So what are the different ways one can treat a mouthwash stains? Over the years, numerous internet users have come up with several life hacks to remove mouthwash stains on clothes. Here are some popular solutions that many have swear by:
- Rinse the stained area with running water and rub soap or dishwashing liquid onto the stain. Repeat the process until the stain disappears.
- Apply liquid detergent or hydrogen peroxide solution directly on the stained area and leave it for 10 minutes. Then, rinse off the affected area with water.
- Apply toothpaste on the stained area and leave it for 30 minutes. Then, scrub the stain with a toothbrush and wash it off with water.
- Soak the stained clothing in water and add in a dash of OxiClean Versatile Stain Remover powder. Leave the clothing in the solution for two to six hours, depending on the severity of the stain. After that, rinse away the solution and wash the clothing as usual.
- Apply the stained area with a solution of white vinegar and water (1 cup of vinegar with 2 cups of water) and leave it for 10 minutes. Then, wash the stained area with running water.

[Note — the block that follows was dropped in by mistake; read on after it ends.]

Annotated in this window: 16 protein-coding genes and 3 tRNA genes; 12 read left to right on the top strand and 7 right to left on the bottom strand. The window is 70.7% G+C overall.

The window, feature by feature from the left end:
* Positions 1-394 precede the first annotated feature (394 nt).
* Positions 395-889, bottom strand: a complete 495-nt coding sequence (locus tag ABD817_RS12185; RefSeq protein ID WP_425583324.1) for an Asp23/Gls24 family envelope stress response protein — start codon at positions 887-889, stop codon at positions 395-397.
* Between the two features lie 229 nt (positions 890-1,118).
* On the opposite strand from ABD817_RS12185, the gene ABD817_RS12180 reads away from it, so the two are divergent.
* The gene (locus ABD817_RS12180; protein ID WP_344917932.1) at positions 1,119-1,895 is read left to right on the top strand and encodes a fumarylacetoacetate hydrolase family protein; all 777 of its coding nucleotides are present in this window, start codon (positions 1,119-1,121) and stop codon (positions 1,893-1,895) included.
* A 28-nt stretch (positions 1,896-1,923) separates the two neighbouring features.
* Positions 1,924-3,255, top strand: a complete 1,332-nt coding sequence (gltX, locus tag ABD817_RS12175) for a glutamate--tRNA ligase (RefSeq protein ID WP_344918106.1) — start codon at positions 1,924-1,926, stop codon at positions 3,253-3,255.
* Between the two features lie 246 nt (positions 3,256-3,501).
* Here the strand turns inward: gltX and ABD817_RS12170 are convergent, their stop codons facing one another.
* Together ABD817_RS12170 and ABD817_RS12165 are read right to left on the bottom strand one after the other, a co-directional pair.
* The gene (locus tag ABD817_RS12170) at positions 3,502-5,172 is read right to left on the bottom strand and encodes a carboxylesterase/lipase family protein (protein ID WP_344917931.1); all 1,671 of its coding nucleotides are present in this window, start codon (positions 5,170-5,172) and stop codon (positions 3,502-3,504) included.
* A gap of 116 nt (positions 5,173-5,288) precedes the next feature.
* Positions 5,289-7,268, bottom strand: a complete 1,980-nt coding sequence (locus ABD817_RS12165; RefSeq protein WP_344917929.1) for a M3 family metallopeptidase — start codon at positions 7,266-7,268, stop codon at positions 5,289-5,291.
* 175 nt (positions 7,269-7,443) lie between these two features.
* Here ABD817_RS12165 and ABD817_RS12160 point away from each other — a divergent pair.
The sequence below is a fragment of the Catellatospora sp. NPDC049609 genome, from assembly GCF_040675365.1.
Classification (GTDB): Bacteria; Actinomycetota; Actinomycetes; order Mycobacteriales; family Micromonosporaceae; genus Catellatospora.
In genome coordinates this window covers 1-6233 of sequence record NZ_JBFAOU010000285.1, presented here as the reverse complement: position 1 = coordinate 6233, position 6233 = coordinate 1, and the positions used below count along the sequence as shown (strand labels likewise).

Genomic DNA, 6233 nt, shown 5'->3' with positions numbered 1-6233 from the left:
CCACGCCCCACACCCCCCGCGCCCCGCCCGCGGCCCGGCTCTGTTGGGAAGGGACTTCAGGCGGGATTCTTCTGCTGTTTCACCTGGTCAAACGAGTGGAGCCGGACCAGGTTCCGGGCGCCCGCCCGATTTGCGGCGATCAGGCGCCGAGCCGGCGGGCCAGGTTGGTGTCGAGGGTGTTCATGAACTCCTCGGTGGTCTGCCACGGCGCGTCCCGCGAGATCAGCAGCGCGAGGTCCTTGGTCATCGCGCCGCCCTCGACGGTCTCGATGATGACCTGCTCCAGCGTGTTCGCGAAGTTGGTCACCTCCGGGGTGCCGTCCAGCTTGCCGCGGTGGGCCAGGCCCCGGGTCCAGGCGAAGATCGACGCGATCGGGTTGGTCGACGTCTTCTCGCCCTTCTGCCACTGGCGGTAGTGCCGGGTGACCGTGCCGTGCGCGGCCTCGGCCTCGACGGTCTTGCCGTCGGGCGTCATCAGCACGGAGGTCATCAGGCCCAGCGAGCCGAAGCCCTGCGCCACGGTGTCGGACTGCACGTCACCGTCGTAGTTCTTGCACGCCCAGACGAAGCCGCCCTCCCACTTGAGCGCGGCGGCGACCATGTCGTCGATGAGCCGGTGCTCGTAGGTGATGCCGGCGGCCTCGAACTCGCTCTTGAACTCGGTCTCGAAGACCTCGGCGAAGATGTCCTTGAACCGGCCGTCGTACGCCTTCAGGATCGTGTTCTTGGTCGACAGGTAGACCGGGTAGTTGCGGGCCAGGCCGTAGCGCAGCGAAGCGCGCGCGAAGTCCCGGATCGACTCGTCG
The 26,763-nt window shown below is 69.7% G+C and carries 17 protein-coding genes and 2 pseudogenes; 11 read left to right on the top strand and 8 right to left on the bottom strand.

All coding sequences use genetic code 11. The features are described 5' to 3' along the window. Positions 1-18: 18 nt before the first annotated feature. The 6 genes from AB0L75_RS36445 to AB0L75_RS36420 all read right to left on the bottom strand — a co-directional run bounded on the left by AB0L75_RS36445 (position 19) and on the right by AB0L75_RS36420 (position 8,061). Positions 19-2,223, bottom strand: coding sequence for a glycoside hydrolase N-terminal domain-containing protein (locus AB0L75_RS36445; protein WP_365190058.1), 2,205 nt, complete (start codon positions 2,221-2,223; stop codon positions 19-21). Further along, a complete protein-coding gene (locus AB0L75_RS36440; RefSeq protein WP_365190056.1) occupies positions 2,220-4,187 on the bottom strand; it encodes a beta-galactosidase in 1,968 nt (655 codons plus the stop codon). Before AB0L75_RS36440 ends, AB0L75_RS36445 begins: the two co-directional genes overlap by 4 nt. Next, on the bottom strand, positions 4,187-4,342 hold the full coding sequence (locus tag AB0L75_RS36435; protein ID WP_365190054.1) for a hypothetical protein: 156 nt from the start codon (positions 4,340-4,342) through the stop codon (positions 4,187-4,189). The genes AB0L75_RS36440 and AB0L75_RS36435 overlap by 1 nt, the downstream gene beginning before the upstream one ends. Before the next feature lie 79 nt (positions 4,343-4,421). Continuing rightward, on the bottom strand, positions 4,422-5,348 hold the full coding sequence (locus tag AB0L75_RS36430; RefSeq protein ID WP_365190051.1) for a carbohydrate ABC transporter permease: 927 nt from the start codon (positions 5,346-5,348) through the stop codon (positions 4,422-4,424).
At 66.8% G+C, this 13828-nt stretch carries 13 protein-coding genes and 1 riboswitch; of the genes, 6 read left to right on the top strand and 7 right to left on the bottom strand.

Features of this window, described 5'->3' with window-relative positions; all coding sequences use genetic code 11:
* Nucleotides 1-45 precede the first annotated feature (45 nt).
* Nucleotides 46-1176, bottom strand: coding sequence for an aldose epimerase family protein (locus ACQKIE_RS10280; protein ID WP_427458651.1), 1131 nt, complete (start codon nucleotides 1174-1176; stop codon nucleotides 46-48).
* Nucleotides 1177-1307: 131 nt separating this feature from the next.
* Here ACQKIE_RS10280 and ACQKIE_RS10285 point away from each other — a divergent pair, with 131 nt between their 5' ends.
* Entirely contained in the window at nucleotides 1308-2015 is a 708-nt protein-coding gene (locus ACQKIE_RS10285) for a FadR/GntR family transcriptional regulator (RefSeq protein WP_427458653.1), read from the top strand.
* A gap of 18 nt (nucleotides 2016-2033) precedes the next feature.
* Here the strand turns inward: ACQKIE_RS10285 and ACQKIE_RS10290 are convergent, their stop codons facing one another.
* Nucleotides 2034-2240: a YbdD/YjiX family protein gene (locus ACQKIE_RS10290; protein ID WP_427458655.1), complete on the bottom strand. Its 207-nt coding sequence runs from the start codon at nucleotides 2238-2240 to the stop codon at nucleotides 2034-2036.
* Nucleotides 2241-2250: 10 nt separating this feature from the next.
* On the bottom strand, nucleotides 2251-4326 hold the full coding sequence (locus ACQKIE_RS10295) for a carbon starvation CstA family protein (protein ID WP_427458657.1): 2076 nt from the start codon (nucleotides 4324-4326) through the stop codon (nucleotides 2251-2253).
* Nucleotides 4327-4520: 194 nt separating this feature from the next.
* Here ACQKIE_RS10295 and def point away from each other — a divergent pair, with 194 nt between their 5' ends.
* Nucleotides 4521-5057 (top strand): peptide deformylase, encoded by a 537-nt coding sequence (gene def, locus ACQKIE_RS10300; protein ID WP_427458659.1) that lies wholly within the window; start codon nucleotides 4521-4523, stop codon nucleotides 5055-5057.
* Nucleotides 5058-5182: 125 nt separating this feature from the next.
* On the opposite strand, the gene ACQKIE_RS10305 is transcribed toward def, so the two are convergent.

In all situations, you should first blot the affected area of the garment immediately with a dry absorbent towel. This absorbs any excess mouthwash and prevents any further staining on the garment.
With these quick and easy steps, you can deal with those mouthwash stains can get your clothing sparkling clean in no time. But remember, avoid using hot or warm water as the high temperature may cause the residual mouthwash to settle further into the fabric and cause a permanent stain.
So, there we have it! While mouthwash is a hero for your oral hygiene, it can be a villain for your clothes. Accidents do happen, but don’t worry, as you now have the know-how to tackle those pesky stains. From white vinegar soaks to commercial stain removers, the solutions are just around your household or at your local store.
The key is to act fast, use the right products, and when all else fails, professional help in your local laundry shop is always available!
If you really want to keep your favourite outfit clear of any mouthwash stain, we highly recommend you not to wear it when you are cleaning up your teeth!